Let’s take a simple example of when an athlete encounters a fork in the road. Consider a baseball game where a batter is at the plate with the bases loaded and one out. It’s late in the game and the batter's team is down by one run. With a 2-2 count, the batter takes a called strike three. In that moment, the batter has a decision to make:
Listen, it’s not easy. Competitive juices are flowing; an opportunity to have a big moment was missed, composed with failure in front of everyone in attendance. But one must work at it, just like other aspects of the game. Further, any successful athlete will tell you that the most important play is the next play. If emotions can't be kept in check, the ability to focus on the next play will suffer.
Teammates will notice. Opponents will notice. Coaches will notice. Game officials will notice. Recruiters will notice.
Make the decision to become exceptional at sportsmanship. You’ll not only choose the right path at each fork you encounter, but you’ll begin to take others with you.
Topics like this and more are discussed regularly on How You Play The Game, the official podcast of OSIP. On January 1, OSIP founder Jack Furlong and chairperson Sean Ryan will produce their 100th episode of the program. Dale Scott will join them on the podcast, and Furlong will announce the release of his highly anticipated book, On Sportsmanship: A Critical Reader and Handbook. The mission of the book is to “reveal the steps to ensuring that each person does their best at treating others with respect in sports and competition.”
Tune in to listen to the podcast and also learn more about OSIP at osipfoundation.org.
As 2019 comes to a close, we wrap our year with one final topic before we move on: the ignorance of pundits to facts.
However, we're not talking about politics or the news. That's beyond the scope of this blog. The one item to address: Game 6 of the 2019 World Series.
In Game 6, the Washington Nationals almost self-destructed into handing a championship to the Houston Astros. Trea Turner was called out due to runner's lane interference by umpire Sam Holbrook, causing a frenzy both on the field and in the media. Manager Dave Martinez was ejected from a World Series game due to this. Fans all over social media were ready to lynch Holbrook. The championship of baseball was about to be determined by an umpire's call for interference...until Anthony Rendon hit a ball into the seats and extended the series to Game 7, where the Nationals would ultimately win.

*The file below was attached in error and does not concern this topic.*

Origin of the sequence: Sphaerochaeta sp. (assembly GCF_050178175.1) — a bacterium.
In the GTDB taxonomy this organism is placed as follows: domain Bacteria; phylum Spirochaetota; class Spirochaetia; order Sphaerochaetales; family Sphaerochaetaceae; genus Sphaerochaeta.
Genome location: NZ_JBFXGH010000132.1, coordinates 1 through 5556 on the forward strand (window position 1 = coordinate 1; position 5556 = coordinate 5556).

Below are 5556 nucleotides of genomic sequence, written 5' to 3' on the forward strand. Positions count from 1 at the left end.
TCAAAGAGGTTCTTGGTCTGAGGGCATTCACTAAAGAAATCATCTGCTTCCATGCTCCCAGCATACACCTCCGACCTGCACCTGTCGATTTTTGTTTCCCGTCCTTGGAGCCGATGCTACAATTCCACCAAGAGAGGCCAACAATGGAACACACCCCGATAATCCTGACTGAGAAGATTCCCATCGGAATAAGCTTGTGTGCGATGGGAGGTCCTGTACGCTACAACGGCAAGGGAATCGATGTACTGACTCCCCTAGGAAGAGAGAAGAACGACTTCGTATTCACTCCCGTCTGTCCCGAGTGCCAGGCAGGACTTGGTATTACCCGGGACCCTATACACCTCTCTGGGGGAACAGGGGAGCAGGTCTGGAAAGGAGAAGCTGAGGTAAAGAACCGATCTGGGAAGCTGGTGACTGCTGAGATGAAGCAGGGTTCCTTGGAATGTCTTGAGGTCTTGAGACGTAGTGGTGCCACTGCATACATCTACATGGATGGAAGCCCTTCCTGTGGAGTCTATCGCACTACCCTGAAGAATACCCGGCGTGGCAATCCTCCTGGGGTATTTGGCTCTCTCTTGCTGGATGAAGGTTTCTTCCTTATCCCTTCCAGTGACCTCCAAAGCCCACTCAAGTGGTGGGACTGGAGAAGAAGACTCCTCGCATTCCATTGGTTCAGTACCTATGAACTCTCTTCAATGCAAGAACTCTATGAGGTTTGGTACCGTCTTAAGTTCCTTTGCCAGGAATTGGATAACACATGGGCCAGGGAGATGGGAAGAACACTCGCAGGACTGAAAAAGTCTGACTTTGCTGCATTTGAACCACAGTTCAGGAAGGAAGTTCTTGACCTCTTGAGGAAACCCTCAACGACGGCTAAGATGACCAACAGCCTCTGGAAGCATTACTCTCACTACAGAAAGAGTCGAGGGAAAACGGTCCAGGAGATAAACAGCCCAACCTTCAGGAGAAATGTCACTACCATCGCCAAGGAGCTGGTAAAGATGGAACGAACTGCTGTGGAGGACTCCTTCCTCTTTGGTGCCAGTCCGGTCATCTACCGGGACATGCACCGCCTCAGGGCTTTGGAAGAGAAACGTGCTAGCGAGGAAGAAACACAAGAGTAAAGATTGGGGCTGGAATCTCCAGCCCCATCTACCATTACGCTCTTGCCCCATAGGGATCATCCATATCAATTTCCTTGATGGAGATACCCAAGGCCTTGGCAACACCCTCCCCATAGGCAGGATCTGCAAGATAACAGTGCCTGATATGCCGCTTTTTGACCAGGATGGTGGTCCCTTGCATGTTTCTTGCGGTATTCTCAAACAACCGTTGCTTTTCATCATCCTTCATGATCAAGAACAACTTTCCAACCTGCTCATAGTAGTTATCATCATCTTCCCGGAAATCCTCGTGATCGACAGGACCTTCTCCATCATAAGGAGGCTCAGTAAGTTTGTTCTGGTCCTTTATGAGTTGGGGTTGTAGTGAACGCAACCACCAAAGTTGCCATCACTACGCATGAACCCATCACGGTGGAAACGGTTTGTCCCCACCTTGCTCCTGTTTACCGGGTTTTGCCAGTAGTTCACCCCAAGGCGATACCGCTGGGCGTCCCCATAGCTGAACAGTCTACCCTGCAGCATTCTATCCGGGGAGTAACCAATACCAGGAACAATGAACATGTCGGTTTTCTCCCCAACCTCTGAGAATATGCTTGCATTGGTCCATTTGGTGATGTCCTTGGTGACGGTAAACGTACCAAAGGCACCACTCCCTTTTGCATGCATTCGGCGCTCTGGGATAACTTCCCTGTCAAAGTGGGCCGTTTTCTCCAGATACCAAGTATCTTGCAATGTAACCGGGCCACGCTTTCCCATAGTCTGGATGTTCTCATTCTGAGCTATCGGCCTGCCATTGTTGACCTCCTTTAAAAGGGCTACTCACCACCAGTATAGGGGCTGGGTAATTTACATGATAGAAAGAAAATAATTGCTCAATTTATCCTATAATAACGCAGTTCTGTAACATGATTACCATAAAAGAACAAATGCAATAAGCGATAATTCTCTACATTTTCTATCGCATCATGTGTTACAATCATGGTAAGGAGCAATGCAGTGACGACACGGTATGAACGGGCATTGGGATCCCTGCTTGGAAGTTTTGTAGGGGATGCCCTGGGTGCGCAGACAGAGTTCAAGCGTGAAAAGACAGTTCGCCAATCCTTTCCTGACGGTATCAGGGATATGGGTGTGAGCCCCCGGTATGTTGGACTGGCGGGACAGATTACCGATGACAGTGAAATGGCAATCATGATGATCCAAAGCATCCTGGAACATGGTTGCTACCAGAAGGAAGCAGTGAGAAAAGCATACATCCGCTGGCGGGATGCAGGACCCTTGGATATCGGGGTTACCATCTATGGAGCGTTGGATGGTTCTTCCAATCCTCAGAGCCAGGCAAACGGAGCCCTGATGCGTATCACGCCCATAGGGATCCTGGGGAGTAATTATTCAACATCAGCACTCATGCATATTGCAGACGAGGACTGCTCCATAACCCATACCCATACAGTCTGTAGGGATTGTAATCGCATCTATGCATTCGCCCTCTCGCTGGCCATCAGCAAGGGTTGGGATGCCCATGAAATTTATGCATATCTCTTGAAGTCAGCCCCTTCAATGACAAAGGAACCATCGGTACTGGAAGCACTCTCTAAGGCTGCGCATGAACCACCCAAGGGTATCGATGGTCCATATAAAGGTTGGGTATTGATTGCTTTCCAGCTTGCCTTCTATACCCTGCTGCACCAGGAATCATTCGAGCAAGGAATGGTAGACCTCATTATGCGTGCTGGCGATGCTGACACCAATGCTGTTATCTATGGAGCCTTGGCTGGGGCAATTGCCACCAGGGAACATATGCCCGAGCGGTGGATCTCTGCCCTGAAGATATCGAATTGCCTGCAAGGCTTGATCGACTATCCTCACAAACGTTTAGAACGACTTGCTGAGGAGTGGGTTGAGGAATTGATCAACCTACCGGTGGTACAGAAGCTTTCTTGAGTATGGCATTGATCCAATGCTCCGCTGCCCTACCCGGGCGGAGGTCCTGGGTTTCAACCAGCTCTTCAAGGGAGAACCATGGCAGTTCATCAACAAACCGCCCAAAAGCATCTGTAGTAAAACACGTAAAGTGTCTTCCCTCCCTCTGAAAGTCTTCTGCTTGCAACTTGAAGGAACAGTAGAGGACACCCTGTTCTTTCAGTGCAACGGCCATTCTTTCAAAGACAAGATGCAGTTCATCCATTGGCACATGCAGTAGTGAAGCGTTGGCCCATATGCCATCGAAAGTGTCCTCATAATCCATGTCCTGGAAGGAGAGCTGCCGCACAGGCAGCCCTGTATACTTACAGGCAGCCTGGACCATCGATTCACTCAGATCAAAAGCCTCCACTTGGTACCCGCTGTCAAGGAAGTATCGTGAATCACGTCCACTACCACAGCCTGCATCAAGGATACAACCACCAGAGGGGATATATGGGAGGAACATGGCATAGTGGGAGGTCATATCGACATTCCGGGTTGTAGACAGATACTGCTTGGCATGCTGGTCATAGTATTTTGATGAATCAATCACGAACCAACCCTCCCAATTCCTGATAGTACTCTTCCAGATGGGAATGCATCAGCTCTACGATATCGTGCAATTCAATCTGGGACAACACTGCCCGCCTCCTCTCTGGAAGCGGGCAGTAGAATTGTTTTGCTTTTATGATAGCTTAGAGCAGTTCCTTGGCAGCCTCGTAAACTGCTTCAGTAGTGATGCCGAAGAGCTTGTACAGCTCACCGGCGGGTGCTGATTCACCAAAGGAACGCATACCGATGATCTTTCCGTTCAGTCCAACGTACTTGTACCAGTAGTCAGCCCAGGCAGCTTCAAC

The problem? The call was CORRECT.
Every person who complained about the call failed to realize that it was the correct call. The runner cannot run outside of the lane in the last half of the distance from home to first base. But even after cooler heads prevailed and Thanksgiving approached, Christopher "Mad Dog" Russo and his cohorts continue to harp on the fact that interference should not have been called.
Russo doubled down on his claim by stating that MLB officials were thankful for the Rendon home run because it took the focus off the play in question. Perhaps the statement was more opinion than fact, and perhaps MLB was prepared to stand by the call if necessary as the correct call, even if it meant the entertainment value of the sport was severely diminished. But the constant pushing of such an opinion rings of the older pundit who refuses to accept that the opinion is simply wrong.
Maybe this is a microcosm of our society in general. We dig our heels in when our opinions are challenged and claim that we are allowed to have our own opinions, even when they are wrong. Our defenses go up because our integrity appears to be challenged. It's a tired song and dance that speaks to our inability to have a meaningful conversation and progress as a society.
Note this, though: to progress as a society does not have a correlation to being a stereotypical progressive. It has nothing to do with the alignment with the left and the right of the political spectrum. It simply means being respectful to the facts and understanding that nobody will think less of you if you happen to change your opinion.
The issue is that it's easier to just turn off the television or the radio than to actually offer a differing opinion.
The fact of the matter is that we're not here to push an agenda. We're here to simply awaken people to civil reality and ask that they treat others the way they would wish to be treated. It has become a difficult task, but one we at OSIP are proud to undertake.
That's why we are here to announce that our blog, The Strike Zone, will be changing. Namely, the posts will be few and far between. The success of our podcast, How You Play The Game, has taken more of our attention, and there is only so much time to go around. Both the blog and the podcast duplicate the same purpose: for us to discuss issues of sportsmanship in a particular manner. We may continue to use the blog for some posts from time to time, and we will not be taking our posts down. But the regular posts on the third Wednesday of each month will cease, and we encourage you to listen to our podcast, which is released on the 1st and 15th of each month. And like we said above, perhaps we may change our minds later and come back to the blog. We know you won't think less of us!